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Reading Between the Lines

Ellen White wrote, “Love cannot be commanded; it cannot be won by force or authority. Only by love is love awakened.”[1]  

Have you ever heard the saying, “The Bible says it, I believe it, that settles it?” While this may sound pious, reading the Bible in this way is dangerous. Biblical literalism can lead to people defending slavery, eternal torment and misogyny in God’s name.

The inability to interpret the context and trajectory of scripture can do a lot of harm. If we can’t read between the lines, people may end up as the collateral damage to our bad theology. We may think that our race, gender or religion entitles us to treat other people like dogs.

The highest view of the Bible doesn't support proof text literalism. It takes the whole story and seeks to understand it in context. A perfect example is when Jesus spoke to a Canaanite woman in the Gospel of Matthew.

Read literally, Jesus was racist and misogynistic, someone who referred to a lady as a "dog." Reading between the lines, Jesus was a liberator who confronted the disciples' racism while honoring the dignity and faith of this daughter of God.

I believe the best way to understand this passage is through verbal irony. Jesus was using the prejudice against women and Canaanites as a teaching opportunity.[2] He used language His disciples were familiar with; they took Him literally and wanted to send this Canaanite “dog” away. But she read between the lines and received mercy. Picking up on His nonverbal cues, she had the audacity to "disagree" with Jesus, and that was exactly what she was supposed to do. He told her mercy was not intended for people like her. She told Him, "Yes, it is!"

She read between the lines and saw love. The disciples heard the literal words but missed the meaning. With that context in mind, read Matthew 15:22–28 through the eyes of this Canaanite woman:

"A Canaanite woman from that vicinity came to him, crying out, “Lord, Son of David, have mercy on me! My daughter is demon-possessed and suffering terribly.” Jesus did not answer a word. So, his disciples came to Him and urged Him, “Send her away, for she keeps crying out after us.”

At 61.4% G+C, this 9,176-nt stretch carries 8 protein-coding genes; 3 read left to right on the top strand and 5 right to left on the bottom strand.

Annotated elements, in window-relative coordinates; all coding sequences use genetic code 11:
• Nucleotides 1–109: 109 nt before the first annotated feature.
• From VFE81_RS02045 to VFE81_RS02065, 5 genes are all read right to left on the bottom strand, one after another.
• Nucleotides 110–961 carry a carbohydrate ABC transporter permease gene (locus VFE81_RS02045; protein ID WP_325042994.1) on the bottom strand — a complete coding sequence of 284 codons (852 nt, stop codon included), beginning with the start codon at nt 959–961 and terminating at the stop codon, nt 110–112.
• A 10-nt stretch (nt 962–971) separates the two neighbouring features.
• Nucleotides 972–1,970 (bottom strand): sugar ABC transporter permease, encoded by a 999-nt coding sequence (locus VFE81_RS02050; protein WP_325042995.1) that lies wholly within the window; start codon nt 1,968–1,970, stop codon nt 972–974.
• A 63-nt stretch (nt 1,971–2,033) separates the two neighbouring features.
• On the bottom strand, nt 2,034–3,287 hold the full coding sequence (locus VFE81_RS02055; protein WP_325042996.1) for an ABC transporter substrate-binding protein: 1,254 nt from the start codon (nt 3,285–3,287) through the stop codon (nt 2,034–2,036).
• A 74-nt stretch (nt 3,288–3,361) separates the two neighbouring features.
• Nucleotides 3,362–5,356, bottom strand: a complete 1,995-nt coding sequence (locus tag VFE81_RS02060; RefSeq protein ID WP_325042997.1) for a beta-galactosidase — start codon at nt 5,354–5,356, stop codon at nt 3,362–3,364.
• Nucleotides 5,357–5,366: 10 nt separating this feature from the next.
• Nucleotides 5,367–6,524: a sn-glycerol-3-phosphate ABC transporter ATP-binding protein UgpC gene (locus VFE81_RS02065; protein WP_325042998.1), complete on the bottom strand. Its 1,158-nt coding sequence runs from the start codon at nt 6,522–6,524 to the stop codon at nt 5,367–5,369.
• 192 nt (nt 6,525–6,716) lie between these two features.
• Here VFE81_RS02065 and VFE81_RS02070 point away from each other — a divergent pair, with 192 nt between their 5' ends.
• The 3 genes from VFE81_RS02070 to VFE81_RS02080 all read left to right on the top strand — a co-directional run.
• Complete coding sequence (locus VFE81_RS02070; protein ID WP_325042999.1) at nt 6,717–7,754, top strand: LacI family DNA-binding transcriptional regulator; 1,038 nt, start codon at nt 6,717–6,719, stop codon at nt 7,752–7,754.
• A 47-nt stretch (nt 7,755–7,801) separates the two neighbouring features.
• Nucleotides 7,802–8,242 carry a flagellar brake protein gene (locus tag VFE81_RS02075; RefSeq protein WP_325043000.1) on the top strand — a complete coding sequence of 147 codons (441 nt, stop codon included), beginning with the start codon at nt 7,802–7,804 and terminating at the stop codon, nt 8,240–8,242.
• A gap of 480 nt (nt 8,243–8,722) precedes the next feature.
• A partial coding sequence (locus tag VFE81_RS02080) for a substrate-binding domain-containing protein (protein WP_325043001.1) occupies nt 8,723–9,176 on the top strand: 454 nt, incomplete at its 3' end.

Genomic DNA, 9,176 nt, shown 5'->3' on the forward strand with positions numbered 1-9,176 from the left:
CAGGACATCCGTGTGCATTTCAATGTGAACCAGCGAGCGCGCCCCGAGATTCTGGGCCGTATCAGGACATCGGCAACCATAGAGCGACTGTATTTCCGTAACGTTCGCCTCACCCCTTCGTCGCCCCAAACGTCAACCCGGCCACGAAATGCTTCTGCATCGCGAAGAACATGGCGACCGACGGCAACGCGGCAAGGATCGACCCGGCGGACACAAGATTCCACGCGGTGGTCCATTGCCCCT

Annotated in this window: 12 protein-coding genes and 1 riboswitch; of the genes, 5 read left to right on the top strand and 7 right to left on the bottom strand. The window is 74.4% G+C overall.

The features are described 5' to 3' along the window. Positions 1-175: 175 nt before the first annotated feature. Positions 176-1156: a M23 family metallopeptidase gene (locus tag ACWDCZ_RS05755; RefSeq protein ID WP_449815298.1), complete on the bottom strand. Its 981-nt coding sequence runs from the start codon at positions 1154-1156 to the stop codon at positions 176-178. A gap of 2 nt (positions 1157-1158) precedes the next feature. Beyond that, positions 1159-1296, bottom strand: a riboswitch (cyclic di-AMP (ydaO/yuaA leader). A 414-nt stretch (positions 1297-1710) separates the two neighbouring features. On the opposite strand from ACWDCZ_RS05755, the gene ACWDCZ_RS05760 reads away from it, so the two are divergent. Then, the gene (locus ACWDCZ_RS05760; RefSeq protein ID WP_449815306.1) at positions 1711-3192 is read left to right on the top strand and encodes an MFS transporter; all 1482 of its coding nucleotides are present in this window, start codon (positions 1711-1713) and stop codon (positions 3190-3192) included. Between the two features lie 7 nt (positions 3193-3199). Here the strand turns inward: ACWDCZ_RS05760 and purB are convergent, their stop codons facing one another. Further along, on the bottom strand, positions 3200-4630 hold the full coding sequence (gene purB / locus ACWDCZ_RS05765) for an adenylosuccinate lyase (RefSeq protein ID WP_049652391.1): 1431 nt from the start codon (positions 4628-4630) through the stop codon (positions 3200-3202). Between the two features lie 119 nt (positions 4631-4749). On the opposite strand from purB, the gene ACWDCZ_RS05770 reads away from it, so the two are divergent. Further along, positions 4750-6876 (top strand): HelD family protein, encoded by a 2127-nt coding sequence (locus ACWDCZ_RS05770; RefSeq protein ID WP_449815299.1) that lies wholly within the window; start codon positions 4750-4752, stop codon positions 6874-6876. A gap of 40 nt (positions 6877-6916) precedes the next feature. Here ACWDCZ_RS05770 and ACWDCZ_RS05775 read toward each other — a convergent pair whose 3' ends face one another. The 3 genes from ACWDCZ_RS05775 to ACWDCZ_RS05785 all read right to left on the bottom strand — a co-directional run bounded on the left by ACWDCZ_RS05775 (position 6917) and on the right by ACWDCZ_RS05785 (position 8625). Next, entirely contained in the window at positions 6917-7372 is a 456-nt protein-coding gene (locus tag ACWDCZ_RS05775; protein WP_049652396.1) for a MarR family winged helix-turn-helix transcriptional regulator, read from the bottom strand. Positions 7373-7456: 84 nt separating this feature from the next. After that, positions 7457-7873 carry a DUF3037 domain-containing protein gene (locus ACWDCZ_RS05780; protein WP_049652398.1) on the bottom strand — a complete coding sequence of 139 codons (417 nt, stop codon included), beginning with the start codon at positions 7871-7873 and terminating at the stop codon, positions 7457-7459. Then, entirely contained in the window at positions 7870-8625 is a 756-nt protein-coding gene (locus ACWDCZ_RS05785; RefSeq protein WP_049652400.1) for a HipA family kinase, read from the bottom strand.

He answered, “I was sent only to the lost sheep of Israel.”

The woman came and knelt before Him. “Lord, help me!” she said. He replied, “It is not right to take the children’s bread and toss it to the dogs.”

“Yes it is, Lord,” she said. “Even the dogs eat the crumbs that fall from their master’s table.”

Then Jesus said to her, “Woman, you have great faith! Your request is granted.” And her daughter was healed at that moment."

It's telling, that 2,000 years removed from this story, there are many men who still view women as “dogs.” In the name of headship theology, they enable systemic abuse to run rampant. They see women as dogs and tell them to “Go home!”[3]. They read the Bible literally but miss the larger meaning. They tell women to, "be silent"[4], they do not "permit women to have authority over a man,"[5], all the while sweeping the abuse by men in authority under the rug.

Is it any wonder that a theology of male headship alongside a belief in eternal torment has caused so much harm? If God is willing to burn people in hell who won't submit, then why wouldn't an abusive husband see his wife's unwillingness to submit as rebellion?

Churches that teach male headship say they are against abuse. But the theological underpinnings of eternal torment, male headship and Biblical literalism provide the moral cement that enables abuse to flourish.

Churches that preach male headship send the message that protecting this theology is more important than protecting the people who have been harmed by the abuse. Unbalanced people will take the message of submission to an extreme. This has always been the case.

Southern theologians argued that enslaved people should submit to their masters. They argued for benevolent slavery, rationalizing that masters should treat their slaves in a "Christlike" way.

Similarly, those who believe wives should submit to their husbands believe in benevolent headship.

Such theology is fraudulent.

Christ said, “By their fruits you shall know them.”[6] The theology of headship has produced a lot of bad fruit. If the fruit is bad, cut down the tree. It’s time we read between the lines. Christ alone is head of the church. Lording authority over others is not the methodology of Christ[7]. Go be free! Love cannot be commanded; it cannot be won by force or authority. Only by love is love awakened.

[1] White, E. G. (2022). Reflecting Christ. Review & Herald Publishing.

[2] See Jane Elliot’s, “Blue-Eye Brown-Eye Test” as an example of using irony to make a profound point against prejudice:

[3] In 2019 John MacArthur spoke about biblical authority and how women preachers like Beth More should “Go Home!”

[4] For a thoughtful way to understand the 1st Corinthians 14:34–35 passage that tells women to “be silent,” see Beth Allison Barr’s explanation:

[5] On the statement from 1 Timothy 2:12 about authority see Cindy Westfall’s explanation:

[6] Matthew 7:20

[7] Matthew 20:24–26

Featured in: July/August 2022